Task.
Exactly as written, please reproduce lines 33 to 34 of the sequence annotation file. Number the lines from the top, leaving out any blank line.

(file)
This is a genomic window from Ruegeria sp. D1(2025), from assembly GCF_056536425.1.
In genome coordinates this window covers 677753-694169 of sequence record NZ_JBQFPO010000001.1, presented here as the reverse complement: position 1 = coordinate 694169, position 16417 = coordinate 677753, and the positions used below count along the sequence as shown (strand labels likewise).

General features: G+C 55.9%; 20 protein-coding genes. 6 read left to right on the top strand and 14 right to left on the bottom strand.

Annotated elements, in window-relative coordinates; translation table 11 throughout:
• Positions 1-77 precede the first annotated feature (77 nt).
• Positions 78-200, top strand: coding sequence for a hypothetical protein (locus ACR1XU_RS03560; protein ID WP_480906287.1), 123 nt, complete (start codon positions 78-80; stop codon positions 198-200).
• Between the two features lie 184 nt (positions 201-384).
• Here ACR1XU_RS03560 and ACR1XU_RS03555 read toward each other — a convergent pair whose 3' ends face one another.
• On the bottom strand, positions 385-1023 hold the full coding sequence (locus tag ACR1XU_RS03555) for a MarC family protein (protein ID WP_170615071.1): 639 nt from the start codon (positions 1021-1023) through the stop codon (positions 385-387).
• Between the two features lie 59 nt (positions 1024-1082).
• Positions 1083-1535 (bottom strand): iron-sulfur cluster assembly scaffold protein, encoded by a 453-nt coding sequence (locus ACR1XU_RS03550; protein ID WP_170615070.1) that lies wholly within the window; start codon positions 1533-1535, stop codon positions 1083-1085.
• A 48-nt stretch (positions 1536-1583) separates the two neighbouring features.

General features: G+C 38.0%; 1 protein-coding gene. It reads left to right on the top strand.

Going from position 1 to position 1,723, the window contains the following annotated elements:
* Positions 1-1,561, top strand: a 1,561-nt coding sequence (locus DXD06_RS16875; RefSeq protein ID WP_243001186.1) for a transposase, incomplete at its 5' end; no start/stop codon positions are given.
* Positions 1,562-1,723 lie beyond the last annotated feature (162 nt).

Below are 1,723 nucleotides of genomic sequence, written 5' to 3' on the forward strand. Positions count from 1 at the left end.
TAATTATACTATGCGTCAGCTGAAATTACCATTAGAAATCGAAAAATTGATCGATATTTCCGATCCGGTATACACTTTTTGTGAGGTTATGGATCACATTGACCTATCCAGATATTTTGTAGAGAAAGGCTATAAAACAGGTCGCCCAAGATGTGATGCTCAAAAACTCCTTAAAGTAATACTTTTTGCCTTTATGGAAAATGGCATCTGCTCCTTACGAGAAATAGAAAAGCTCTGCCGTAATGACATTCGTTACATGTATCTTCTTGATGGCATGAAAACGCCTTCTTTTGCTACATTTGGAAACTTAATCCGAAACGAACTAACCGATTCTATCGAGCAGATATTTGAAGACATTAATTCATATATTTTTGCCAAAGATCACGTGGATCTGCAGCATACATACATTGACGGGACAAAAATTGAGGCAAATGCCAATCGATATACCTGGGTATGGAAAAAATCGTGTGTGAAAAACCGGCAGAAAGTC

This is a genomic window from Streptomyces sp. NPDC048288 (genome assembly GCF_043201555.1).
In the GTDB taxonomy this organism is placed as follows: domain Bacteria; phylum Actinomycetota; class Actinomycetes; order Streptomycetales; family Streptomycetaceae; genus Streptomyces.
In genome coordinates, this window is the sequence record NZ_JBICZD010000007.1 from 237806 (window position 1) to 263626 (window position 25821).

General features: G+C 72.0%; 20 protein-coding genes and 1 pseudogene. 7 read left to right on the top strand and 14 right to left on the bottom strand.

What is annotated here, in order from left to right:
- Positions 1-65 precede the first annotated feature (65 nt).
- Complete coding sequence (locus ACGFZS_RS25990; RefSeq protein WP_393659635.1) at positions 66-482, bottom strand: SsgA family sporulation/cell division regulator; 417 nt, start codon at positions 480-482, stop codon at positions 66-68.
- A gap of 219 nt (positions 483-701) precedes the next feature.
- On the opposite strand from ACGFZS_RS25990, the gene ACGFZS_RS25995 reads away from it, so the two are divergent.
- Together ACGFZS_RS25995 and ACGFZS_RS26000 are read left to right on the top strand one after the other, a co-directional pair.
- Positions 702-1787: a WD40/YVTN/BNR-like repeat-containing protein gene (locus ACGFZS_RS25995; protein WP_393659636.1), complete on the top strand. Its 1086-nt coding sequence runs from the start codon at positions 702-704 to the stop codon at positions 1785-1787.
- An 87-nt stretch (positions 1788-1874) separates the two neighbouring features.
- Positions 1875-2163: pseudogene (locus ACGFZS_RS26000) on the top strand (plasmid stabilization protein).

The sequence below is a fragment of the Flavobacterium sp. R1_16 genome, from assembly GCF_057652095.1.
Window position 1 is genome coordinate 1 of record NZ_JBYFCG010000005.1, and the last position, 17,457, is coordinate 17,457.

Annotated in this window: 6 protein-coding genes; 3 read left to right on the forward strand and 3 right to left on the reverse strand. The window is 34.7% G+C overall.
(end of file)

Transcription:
Window position 1 is genome coordinate 1 of record NZ_JBYFCG010000005.1, and the last position, 17,457, is coordinate 17,457.

Annotated in this window: 6 protein-coding genes; 3 read left to right on the forward strand and 3 right to left on the reverse strand. The window is 34.7% G+C overall.